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Upton JW, Shubina M, Balachandran S
RIPK3-driven cell death during virus infections
Immunol Rev (2017) 277:90-101.
The programmed self-destruction of infected cells is a powerful antimicrobial strategy in metazoans. For decades, apoptosis represented the dominant mechanism by which the virus-infected cell was thought to undergo programmed cell death. More recently, however, new mechanisms of cell death have been described that are also key to host defense. One such mechanism in vertebrates is programmed necrosis, or "necroptosis", driven by receptor-interacting protein kinase 3 (RIPK3). Once activated by innate immune stimuli, including virus infections, RIPK3 phosphorylates the mixed lineage kinase domain-like protein (MLKL), which then disrupts cellular membranes to effect necroptosis. Emerging evidence demonstrates that RIPK3 can also mediate apoptosis and regulate inflammasomes. Here, we review studies on the mechanisms by which viruses activate RIPK3 and the pathways engaged by RIPK3 that drive cell death.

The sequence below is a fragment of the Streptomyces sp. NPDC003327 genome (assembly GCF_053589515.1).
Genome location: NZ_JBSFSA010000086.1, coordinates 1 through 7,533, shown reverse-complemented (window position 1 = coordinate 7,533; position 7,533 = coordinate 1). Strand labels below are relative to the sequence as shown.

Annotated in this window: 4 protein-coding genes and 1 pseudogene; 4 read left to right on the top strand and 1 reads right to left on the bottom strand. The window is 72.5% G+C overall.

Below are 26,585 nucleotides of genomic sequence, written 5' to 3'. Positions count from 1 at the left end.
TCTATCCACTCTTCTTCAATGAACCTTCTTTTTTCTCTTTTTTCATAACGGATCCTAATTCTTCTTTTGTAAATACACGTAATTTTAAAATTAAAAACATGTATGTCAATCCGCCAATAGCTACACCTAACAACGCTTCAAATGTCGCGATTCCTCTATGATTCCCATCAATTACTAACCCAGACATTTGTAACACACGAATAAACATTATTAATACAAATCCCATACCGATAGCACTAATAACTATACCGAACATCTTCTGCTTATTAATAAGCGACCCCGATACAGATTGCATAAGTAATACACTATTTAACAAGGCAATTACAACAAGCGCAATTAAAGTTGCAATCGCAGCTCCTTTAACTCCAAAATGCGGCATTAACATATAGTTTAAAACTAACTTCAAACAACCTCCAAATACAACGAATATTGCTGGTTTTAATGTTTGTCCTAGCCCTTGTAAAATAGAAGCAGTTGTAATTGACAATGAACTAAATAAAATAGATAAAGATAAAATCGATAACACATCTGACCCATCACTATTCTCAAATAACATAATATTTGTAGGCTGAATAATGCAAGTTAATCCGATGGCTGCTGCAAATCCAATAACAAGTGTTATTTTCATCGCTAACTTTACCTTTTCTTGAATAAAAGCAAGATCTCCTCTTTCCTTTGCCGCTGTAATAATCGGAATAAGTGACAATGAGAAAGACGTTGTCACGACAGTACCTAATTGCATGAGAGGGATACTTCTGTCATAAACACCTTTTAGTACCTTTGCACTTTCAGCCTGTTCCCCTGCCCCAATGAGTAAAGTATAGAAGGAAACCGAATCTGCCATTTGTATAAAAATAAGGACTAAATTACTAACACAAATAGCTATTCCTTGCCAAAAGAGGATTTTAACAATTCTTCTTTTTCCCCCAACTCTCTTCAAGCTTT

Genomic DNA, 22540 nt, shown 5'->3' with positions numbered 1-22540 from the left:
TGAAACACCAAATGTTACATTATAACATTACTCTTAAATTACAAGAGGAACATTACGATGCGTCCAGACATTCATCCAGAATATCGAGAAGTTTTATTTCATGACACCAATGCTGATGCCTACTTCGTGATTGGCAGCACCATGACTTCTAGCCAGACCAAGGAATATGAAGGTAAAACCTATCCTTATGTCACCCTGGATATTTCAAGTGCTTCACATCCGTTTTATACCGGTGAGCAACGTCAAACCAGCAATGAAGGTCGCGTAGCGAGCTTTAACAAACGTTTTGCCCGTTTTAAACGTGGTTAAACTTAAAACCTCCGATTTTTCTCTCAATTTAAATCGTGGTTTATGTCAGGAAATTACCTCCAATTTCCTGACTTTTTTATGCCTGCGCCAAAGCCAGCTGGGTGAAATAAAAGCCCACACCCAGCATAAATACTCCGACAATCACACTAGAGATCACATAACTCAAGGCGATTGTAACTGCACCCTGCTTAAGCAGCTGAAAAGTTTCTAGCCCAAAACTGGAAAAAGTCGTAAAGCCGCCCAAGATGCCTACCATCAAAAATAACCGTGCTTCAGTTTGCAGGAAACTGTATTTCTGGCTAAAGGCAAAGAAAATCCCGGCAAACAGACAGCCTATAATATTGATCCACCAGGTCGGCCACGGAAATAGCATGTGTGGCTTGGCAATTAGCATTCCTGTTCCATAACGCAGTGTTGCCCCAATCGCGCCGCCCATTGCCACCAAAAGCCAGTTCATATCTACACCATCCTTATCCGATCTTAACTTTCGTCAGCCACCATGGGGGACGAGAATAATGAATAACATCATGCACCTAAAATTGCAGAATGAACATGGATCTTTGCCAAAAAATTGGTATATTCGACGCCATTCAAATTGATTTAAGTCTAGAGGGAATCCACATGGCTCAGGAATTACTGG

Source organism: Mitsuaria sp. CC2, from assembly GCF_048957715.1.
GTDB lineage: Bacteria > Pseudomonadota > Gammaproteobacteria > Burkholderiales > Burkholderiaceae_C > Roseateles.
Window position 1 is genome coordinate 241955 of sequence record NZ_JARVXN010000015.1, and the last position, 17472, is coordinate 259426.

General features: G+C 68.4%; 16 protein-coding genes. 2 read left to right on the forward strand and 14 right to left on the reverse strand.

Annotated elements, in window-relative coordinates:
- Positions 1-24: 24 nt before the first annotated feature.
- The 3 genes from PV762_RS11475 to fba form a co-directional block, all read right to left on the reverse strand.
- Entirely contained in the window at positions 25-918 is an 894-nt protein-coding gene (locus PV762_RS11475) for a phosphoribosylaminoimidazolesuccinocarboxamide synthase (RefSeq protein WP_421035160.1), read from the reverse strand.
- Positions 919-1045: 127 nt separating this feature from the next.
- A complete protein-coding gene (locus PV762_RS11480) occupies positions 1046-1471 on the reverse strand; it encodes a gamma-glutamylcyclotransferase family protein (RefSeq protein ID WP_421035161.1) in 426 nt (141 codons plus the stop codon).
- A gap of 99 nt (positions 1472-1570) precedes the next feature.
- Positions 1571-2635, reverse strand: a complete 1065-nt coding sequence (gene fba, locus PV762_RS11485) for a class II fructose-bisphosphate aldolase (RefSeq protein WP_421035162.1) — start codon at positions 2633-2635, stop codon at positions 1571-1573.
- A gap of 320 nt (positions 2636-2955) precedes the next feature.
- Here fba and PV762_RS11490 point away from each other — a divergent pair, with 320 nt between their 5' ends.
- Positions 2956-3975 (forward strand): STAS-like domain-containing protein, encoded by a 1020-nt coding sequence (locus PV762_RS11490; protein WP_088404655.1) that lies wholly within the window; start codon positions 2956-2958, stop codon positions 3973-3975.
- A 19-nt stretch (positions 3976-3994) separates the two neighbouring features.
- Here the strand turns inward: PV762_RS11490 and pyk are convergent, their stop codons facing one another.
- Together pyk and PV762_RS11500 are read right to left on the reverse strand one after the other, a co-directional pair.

Publication Date: 2017-05-01.
Last updated on Tuesday, June 05, 2018